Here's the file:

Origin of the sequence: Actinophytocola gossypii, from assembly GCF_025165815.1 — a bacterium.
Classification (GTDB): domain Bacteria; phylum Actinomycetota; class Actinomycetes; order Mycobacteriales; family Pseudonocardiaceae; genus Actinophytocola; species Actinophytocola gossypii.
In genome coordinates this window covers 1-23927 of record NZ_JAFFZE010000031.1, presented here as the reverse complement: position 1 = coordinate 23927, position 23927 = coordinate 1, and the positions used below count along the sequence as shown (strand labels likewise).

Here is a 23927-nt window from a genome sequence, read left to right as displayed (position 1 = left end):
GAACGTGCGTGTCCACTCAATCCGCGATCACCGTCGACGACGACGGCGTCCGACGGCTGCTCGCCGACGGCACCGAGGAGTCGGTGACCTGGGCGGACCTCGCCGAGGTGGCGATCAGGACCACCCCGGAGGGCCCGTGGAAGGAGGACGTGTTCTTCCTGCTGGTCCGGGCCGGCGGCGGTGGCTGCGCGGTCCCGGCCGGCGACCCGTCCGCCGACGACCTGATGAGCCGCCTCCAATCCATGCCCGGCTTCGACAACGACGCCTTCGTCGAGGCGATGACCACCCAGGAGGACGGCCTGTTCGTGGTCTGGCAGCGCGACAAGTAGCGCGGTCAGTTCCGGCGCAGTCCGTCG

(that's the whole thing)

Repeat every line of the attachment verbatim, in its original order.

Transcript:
Origin of the sequence: Actinophytocola gossypii, from assembly GCF_025165815.1 — a bacterium.
Classification (GTDB): domain Bacteria; phylum Actinomycetota; class Actinomycetes; order Mycobacteriales; family Pseudonocardiaceae; genus Actinophytocola; species Actinophytocola gossypii.
In genome coordinates this window covers 1-23927 of record NZ_JAFFZE010000031.1, presented here as the reverse complement: position 1 = coordinate 23927, position 23927 = coordinate 1, and the positions used below count along the sequence as shown (strand labels likewise).

Here is a 23927-nt window from a genome sequence, read left to right as displayed (position 1 = left end):
GAACGTGCGTGTCCACTCAATCCGCGATCACCGTCGACGACGACGGCGTCCGACGGCTGCTCGCCGACGGCACCGAGGAGTCGGTGACCTGGGCGGACCTCGCCGAGGTGGCGATCAGGACCACCCCGGAGGGCCCGTGGAAGGAGGACGTGTTCTTCCTGCTGGTCCGGGCCGGCGGCGGTGGCTGCGCGGTCCCGGCCGGCGACCCGTCCGCCGACGACCTGATGAGCCGCCTCCAATCCATGCCCGGCTTCGACAACGACGCCTTCGTCGAGGCGATGACCACCCAGGAGGACGGCCTGTTCGTGGTCTGGCAGCGCGACAAGTAGCGCGGTCAGTTCCGGCGCAGTCCGTCG